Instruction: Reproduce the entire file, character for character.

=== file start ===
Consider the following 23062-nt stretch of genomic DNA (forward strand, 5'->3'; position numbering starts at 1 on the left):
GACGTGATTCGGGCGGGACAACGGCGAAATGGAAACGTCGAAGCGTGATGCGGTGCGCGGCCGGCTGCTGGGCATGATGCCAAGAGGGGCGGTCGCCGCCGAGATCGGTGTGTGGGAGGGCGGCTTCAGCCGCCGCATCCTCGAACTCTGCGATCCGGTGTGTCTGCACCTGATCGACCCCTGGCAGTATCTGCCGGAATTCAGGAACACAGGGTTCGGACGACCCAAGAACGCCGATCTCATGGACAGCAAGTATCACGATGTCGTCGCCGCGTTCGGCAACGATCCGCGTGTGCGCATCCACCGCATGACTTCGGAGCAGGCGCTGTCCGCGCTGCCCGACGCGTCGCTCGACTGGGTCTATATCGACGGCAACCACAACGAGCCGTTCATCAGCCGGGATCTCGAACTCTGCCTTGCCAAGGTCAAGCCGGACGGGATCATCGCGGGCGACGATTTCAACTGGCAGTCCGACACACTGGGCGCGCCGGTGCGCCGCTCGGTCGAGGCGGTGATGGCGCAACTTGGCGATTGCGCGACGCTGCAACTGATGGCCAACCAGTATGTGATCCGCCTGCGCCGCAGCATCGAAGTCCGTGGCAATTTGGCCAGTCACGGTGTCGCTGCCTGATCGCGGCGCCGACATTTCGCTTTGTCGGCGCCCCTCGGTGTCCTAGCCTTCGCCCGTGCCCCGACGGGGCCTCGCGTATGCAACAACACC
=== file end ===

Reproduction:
Consider the following 23062-nt stretch of genomic DNA (forward strand, 5'->3'; position numbering starts at 1 on the left):
GACGTGATTCGGGCGGGACAACGGCGAAATGGAAACGTCGAAGCGTGATGCGGTGCGCGGCCGGCTGCTGGGCATGATGCCAAGAGGGGCGGTCGCCGCCGAGATCGGTGTGTGGGAGGGCGGCTTCAGCCGCCGCATCCTCGAACTCTGCGATCCGGTGTGTCTGCACCTGATCGACCCCTGGCAGTATCTGCCGGAATTCAGGAACACAGGGTTCGGACGACCCAAGAACGCCGATCTCATGGACAGCAAGTATCACGATGTCGTCGCCGCGTTCGGCAACGATCCGCGTGTGCGCATCCACCGCATGACTTCGGAGCAGGCGCTGTCCGCGCTGCCCGACGCGTCGCTCGACTGGGTCTATATCGACGGCAACCACAACGAGCCGTTCATCAGCCGGGATCTCGAACTCTGCCTTGCCAAGGTCAAGCCGGACGGGATCATCGCGGGCGACGATTTCAACTGGCAGTCCGACACACTGGGCGCGCCGGTGCGCCGCTCGGTCGAGGCGGTGATGGCGCAACTTGGCGATTGCGCGACGCTGCAACTGATGGCCAACCAGTATGTGATCCGCCTGCGCCGCAGCATCGAAGTCCGTGGCAATTTGGCCAGTCACGGTGTCGCTGCCTGATCGCGGCGCCGACATTTCGCTTTGTCGGCGCCCCTCGGTGTCCTAGCCTTCGCCCGTGCCCCGACGGGGCCTCGCGTATGCAACAACACC